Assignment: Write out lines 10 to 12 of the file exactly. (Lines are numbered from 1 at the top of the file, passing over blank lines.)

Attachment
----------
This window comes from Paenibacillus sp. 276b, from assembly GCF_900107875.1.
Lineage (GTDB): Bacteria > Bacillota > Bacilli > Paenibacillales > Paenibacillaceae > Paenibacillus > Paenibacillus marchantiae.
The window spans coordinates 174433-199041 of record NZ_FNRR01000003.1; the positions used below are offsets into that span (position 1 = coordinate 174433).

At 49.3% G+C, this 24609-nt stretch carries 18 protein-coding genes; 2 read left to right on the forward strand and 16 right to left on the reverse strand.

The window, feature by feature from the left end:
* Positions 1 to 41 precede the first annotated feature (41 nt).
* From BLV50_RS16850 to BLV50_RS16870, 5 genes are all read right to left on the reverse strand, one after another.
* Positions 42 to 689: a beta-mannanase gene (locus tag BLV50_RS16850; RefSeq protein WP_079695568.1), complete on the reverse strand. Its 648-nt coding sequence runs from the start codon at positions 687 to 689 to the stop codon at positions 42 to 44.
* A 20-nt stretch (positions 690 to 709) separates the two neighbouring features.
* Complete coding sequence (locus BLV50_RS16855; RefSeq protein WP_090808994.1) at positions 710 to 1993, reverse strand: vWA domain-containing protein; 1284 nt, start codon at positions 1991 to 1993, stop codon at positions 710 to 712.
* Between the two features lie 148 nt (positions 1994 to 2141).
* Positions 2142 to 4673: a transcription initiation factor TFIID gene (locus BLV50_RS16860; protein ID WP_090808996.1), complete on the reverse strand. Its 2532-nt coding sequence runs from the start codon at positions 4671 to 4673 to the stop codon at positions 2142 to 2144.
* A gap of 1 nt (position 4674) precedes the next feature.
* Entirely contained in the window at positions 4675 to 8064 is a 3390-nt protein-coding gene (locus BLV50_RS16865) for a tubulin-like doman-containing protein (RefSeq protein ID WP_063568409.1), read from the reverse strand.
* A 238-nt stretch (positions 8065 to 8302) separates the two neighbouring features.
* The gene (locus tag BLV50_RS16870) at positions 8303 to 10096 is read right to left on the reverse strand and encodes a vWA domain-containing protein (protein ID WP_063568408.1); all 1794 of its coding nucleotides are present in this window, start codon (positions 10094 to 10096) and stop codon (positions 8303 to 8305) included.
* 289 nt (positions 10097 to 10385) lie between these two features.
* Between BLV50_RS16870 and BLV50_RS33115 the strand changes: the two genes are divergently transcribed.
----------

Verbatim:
* Complete coding sequence (locus BLV50_RS16855; RefSeq protein WP_090808994.1) at positions 710 to 1993, reverse strand: vWA domain-containing protein; 1284 nt, start codon at positions 1991 to 1993, stop codon at positions 710 to 712.
* Between the two features lie 148 nt (positions 1994 to 2141).
* Positions 2142 to 4673: a transcription initiation factor TFIID gene (locus BLV50_RS16860; protein ID WP_090808996.1), complete on the reverse strand. Its 2532-nt coding sequence runs from the start codon at positions 4671 to 4673 to the stop codon at positions 2142 to 2144.